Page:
The G8 Summit agenda is as good a snapshot as any of the preoccupations of the global elite. Over the past few years, the summits offered opportunities for the leaders of world’s largest industrialized economies to reflect — and occasionally even to commit to new actions — on international terrorism, the global financial crisis, and other issues of the moment. So what does it mean when an important topic is dropped from the official agenda, as happened last week in Northern Ireland when climate change failed to make the cut?
Since 2005, climate change had been on the agenda of every annual G8 Summit in one form or another. The eight participating nations account for about one-third of current global emissions of greenhouse gases (but a much greater share of historical emissions), and they play a disproportionate role in setting the agenda on climate change, as they have on issues like trade, poverty reduction, and tax transparency. The attention to climate change paid by the G8 had helped elevate the issue to the top of the international agenda, and their closing communiqués helped set up consensus agreements at the United Nations climate change conferences.
Arguably, the G8’s most important contribution to climate change was in 2009, when leaders committed themselves to limiting global warming to 2 degrees Celsius and to reducing their emissions by 80 percent by 2050. This was the first time some of these countries had ever agreed to such a target and it was an essential precursor to the Copenhagen climate talks later that year that were intended to result in a new international agreement on climate change. Despite the failure to reach agreement in Copenhagen, the 2010 G8 summit communiqué spoke of the opportunities for a “green recovery” based on low-carbon economic development, echoed by a commitment to “green growth” in 2011. In 2012, energy and climate change was the second topic on the conclusions, preceded only by the global economy.
Climate change did make an appearance in this year’s G8 communiqué, but there was nothing new, and little to contradict the idea that international attention is grossly at odds with the urgency of the problem. While the 2 degree Celsius commitment was mentioned once again, it now feels at odds with the most recent report by the International Energy Agency, which said that the world is on course to blow past that target. There is also a brief mention of the UN climate talks in Paris in 2015, which offer the best chance since Copenhagen to agree on a new international treaty to replace the nearly expired Kyoto Protocol.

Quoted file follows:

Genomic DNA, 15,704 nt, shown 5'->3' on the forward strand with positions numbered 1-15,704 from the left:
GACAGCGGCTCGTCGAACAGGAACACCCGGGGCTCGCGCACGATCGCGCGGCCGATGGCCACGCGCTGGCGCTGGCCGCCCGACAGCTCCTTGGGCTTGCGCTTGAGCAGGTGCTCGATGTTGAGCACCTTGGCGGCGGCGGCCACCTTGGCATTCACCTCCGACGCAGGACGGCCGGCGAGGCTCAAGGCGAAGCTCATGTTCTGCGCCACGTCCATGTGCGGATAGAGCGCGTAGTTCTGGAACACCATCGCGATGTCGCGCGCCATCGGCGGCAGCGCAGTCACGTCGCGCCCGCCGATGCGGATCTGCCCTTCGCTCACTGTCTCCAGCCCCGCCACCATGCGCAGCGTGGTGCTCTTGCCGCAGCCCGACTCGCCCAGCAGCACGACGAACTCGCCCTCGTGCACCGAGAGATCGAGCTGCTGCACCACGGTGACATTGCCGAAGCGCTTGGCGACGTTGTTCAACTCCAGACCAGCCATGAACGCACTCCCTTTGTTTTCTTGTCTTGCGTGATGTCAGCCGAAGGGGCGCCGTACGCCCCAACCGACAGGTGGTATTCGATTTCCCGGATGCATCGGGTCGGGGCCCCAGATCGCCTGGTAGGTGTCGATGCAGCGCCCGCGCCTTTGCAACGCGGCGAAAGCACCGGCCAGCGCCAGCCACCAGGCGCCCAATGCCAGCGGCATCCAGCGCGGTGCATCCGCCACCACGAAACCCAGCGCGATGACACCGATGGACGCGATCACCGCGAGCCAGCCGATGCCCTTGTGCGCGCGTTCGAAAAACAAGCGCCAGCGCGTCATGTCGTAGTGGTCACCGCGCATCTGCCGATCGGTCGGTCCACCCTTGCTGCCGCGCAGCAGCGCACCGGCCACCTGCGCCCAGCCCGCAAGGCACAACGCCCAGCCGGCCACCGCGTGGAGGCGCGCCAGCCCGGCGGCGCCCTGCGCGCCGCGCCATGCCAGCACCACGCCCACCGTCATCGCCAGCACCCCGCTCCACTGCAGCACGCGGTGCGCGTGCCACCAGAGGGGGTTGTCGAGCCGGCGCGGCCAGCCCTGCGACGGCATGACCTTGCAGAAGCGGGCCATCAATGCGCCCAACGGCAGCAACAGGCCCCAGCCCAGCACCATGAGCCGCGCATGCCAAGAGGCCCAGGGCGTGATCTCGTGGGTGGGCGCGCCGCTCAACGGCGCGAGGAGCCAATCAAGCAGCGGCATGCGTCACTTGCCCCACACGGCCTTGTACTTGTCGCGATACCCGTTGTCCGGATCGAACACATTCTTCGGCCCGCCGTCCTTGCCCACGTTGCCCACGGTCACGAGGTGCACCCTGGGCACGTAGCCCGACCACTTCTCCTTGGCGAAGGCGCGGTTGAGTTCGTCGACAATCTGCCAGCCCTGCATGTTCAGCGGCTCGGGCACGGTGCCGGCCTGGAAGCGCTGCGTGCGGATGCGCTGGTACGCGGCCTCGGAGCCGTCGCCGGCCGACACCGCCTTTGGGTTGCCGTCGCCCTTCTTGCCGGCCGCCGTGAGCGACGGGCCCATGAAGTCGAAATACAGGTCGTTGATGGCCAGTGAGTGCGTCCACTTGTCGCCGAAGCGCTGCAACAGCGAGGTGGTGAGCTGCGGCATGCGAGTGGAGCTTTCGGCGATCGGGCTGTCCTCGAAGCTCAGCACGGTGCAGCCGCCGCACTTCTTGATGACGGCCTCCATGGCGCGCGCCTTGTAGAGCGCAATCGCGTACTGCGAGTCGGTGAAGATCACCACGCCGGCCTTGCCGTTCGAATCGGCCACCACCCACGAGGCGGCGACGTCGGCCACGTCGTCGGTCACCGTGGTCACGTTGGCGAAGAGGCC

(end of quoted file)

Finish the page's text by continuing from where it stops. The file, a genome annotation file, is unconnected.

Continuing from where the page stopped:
Turning away from the G8, however, there are reasons to be optimistic that countries — especially the United States — may be about to reengage on this issue. President Barack Obama was not just playing to a sympathetic gallery when he pledged further action on climate change in Berlin on Wednesday. U.S. Secretary of State John Kerry published an op-ed on the same day placing climate change at the top of the foreign-policy agenda of the United States, and noted the agreement between President Obama and President Xi Jinping of China last week on the phasing out of a class of highly potent greenhouse gases. This agreement, which could remove the equivalent of two years’ worth of greenhouse gases between now and 2050, was a diplomatic coup that was barely noticed outside environmental circles. The White House also signalled imminent action on emissions from new and existing power stations under existing clean air rules, which would send a powerful signal to investors to favor low-carbon energy infrastructure. Through diplomacy, regulations, and other measures that bypass the political stalemate in the U.S. Congress, the Obama administration could do much to cut U.S. emissions.
The United States has always played an outsized role in international climate change diplomacy. If it were to lead a new push for an international agreement, it is difficult to imagine how the rest of the world would not follow. But it is incorrect to conclude that the lack of new U.S. legislation on climate change means that the United States cannot play such a leadership role. If the Obama administration deploys the tools at its disposal, the United States would be well-positioned to play a leading role at the Paris talks in 2015. Those actions, far more than the agendas of future G8 meetings, will be the true test of its commitment.
Thomas Legge is a senior program officer with the German Marshall Fund of the United States’ Climate and Energy Program, based in Brussels.